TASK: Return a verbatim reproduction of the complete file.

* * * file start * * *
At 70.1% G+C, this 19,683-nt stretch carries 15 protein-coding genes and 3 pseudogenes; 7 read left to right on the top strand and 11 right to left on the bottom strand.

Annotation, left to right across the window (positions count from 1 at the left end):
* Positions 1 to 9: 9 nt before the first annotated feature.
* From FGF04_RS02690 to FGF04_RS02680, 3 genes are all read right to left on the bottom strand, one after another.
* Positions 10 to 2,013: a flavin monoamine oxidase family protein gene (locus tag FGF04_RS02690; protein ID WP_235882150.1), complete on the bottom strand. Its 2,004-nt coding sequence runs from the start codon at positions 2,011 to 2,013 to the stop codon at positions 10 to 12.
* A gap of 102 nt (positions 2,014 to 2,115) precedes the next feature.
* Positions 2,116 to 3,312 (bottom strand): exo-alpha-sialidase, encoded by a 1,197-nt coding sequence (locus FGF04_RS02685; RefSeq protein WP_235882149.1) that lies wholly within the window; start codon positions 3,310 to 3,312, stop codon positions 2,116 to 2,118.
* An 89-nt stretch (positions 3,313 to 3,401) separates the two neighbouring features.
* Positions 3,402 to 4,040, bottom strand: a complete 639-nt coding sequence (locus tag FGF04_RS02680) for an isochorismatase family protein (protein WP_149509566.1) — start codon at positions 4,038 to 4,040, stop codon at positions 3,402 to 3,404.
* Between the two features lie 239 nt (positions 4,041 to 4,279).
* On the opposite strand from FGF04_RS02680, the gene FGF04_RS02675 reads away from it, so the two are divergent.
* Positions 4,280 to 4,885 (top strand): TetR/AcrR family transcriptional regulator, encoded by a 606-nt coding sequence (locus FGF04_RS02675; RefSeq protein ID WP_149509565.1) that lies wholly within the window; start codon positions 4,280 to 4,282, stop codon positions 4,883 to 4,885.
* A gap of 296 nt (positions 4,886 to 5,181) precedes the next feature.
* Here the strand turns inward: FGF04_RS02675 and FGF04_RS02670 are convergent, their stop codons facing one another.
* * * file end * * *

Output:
At 70.1% G+C, this 19,683-nt stretch carries 15 protein-coding genes and 3 pseudogenes; 7 read left to right on the top strand and 11 right to left on the bottom strand.

Annotation, left to right across the window (positions count from 1 at the left end):
* Positions 1 to 9: 9 nt before the first annotated feature.
* From FGF04_RS02690 to FGF04_RS02680, 3 genes are all read right to left on the bottom strand, one after another.
* Positions 10 to 2,013: a flavin monoamine oxidase family protein gene (locus tag FGF04_RS02690; protein ID WP_235882150.1), complete on the bottom strand. Its 2,004-nt coding sequence runs from the start codon at positions 2,011 to 2,013 to the stop codon at positions 10 to 12.
* A gap of 102 nt (positions 2,014 to 2,115) precedes the next feature.
* Positions 2,116 to 3,312 (bottom strand): exo-alpha-sialidase, encoded by a 1,197-nt coding sequence (locus FGF04_RS02685; RefSeq protein WP_235882149.1) that lies wholly within the window; start codon positions 3,310 to 3,312, stop codon positions 2,116 to 2,118.
* An 89-nt stretch (positions 3,313 to 3,401) separates the two neighbouring features.
* Positions 3,402 to 4,040, bottom strand: a complete 639-nt coding sequence (locus tag FGF04_RS02680) for an isochorismatase family protein (protein WP_149509566.1) — start codon at positions 4,038 to 4,040, stop codon at positions 3,402 to 3,404.
* Between the two features lie 239 nt (positions 4,041 to 4,279).
* On the opposite strand from FGF04_RS02680, the gene FGF04_RS02675 reads away from it, so the two are divergent.
* Positions 4,280 to 4,885 (top strand): TetR/AcrR family transcriptional regulator, encoded by a 606-nt coding sequence (locus FGF04_RS02675; RefSeq protein ID WP_149509565.1) that lies wholly within the window; start codon positions 4,280 to 4,282, stop codon positions 4,883 to 4,885.
* A gap of 296 nt (positions 4,886 to 5,181) precedes the next feature.
* Here the strand turns inward: FGF04_RS02675 and FGF04_RS02670 are convergent, their stop codons facing one another.